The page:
Stoneroot (Collinsonia canadensis), packet of 20 seeds, organic

(1 customer review)


Family:  Mint (Lamiacea)

Hardy to Zones 4 to 8

(Stone Root, Richweed) Sturdy, handsome broad-leaved perennial native to the eastern US hardwood forest biome, flowering to 4 feet tall.  Plant bears bright panicles of yellow flowers that smell like lemons. Traditional use (TWM): Tincture of the fresh, stone-hard root helps shrink varicosities—general vascular tonic.  Stoneroot likes moist soils in the dappled shade of woodland or shade garden.  This is one of the easiest and most rewarding to cultivate of the wild woodland medicinals.  In the woodlands, you will find the plant in moist, deep soils near streams or in lowlands. The plant has a definite non-weedy presence, as if a show plant from a botanical garden was somehow transported into the wild. The plant withstands more light than most deep-forest herbs, and some patches on our land are planted in places where they receive half a day of sun with no deleterious effects.  In fact, some sunlight is necessary in order for the plant to complete its seeding process. Honeybees love stone root–it provides some of the best nectar available in the forest understory.  Stoneroot is easy to grow from seed but the seed does require cold stratification before it will germinate.  Give 60 to 90 days refrigeration in moist medium (plastic bag or jar containing moist peat with the seeds mixed in), or sow in fall for germination in the spring.  We are offering only seed from the new harvest.  Space plants 2 feet apart.
20 seeds per packet, certified organically grown

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  1. Megan Olmstead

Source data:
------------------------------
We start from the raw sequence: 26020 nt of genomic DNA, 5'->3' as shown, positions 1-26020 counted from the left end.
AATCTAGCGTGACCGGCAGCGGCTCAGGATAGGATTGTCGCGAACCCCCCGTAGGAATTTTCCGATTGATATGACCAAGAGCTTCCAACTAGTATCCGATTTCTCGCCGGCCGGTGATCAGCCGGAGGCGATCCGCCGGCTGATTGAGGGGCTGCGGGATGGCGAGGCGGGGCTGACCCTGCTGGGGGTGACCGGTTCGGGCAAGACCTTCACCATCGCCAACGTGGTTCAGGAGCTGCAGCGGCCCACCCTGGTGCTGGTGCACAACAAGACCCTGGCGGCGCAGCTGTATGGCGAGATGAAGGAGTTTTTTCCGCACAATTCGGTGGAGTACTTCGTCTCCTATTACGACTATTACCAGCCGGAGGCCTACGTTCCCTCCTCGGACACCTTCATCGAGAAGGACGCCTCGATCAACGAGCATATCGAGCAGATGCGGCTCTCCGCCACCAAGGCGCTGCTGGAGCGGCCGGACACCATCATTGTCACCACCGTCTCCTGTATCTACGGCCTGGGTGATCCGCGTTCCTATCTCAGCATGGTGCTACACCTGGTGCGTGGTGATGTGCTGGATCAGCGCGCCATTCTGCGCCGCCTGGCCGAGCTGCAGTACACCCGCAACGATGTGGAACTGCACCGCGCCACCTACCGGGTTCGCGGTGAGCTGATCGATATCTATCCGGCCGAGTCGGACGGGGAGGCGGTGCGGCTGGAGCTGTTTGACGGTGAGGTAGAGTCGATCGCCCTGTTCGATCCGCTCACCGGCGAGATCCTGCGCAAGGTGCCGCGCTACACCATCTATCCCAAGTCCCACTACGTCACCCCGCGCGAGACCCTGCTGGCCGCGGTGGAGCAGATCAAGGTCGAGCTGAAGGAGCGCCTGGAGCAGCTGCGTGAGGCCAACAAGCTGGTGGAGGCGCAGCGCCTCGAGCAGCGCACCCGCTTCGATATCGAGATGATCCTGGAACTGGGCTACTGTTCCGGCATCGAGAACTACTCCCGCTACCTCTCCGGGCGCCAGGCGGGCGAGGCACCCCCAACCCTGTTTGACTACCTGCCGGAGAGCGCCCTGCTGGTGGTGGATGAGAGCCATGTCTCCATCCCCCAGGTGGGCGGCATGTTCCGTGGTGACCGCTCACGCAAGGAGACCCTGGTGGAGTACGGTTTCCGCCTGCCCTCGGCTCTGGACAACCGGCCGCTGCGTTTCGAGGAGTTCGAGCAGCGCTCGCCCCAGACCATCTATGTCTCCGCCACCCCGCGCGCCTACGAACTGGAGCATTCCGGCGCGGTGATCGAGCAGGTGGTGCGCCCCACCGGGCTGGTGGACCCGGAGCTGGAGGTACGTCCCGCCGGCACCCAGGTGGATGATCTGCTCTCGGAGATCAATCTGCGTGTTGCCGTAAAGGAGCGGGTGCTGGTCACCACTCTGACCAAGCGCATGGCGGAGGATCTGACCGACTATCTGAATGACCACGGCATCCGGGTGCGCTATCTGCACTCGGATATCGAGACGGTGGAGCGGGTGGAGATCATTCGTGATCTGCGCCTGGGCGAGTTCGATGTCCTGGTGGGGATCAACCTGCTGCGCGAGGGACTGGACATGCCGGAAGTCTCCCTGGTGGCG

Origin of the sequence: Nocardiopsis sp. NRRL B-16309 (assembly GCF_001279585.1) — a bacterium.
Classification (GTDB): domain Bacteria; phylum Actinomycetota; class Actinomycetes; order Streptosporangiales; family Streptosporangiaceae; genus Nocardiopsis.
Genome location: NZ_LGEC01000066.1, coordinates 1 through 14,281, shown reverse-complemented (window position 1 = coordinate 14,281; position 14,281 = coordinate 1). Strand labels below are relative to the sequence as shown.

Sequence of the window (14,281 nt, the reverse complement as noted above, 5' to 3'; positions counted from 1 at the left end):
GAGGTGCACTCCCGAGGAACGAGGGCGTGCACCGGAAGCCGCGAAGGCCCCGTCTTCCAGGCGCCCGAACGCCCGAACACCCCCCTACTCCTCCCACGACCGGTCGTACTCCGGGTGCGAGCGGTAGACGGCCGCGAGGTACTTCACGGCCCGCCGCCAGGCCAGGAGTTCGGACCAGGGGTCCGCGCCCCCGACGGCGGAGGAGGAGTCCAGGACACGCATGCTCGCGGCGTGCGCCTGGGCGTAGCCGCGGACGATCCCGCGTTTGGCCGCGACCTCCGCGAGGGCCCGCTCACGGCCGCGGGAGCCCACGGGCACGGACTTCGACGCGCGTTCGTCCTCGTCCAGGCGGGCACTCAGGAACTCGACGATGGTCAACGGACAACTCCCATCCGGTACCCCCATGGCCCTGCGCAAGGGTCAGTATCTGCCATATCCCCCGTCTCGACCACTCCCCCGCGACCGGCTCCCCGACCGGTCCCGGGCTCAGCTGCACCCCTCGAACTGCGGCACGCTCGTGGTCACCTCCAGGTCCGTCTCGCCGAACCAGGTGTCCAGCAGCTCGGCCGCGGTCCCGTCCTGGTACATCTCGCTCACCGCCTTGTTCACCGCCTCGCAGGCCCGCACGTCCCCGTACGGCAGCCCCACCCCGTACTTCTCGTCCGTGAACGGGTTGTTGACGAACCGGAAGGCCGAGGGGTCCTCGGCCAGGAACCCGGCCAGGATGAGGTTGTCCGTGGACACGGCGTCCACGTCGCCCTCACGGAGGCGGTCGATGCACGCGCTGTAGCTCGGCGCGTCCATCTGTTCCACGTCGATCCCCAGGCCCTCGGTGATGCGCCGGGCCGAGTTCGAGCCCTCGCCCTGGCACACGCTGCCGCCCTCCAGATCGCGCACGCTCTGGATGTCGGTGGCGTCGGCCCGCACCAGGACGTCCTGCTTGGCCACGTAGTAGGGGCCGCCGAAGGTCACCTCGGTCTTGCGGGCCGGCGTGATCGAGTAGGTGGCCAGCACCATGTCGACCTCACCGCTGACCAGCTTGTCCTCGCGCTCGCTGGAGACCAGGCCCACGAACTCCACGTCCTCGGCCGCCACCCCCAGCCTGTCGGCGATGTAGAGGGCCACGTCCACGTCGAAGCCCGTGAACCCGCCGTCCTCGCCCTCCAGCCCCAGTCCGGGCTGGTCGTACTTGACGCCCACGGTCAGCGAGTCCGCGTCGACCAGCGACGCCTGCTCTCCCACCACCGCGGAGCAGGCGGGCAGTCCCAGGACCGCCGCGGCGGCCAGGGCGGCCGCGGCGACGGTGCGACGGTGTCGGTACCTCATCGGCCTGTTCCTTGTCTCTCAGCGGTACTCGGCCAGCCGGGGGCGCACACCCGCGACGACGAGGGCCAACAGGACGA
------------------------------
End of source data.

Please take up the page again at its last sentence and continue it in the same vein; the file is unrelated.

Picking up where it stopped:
They Grew!

    Megan Olmstead (verified owner)

    Planted packets into flats in the fall. I left them outside beneath our favorite sourwood tree. Here in Georgia it rained continually last winter, yet the seedlings came up like champs. An interesting note- I purchased two packets and sowed one packet into each flat. The flats have the same potting mix, except for one was innoculated with forest soil from the ferny bottomlands near the creek… a suggestion I took from Richo and Sena’s “Medicinal Herb Grower” book. The flat with the innoculant soil has better germination rate, came up sooner, and has juicier seedlings. A fun experiement, thanks for the good advice! I look forward to planting them out into the wilds… but have one question. Do you think these will appeal to deer?

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    • Richo Cech

      Richo Cech

      Hi Megan,
      You gave us a very good example of the kind of ongoing experimentation that helps gardeners hone their technique. Of course, nature always has her input in the matter… The method you used with these is the method that works best with about 50% of temperate species. Stoneroot is not very attractive to deer, but if its the only thing they have to eat, they’ll eat it.

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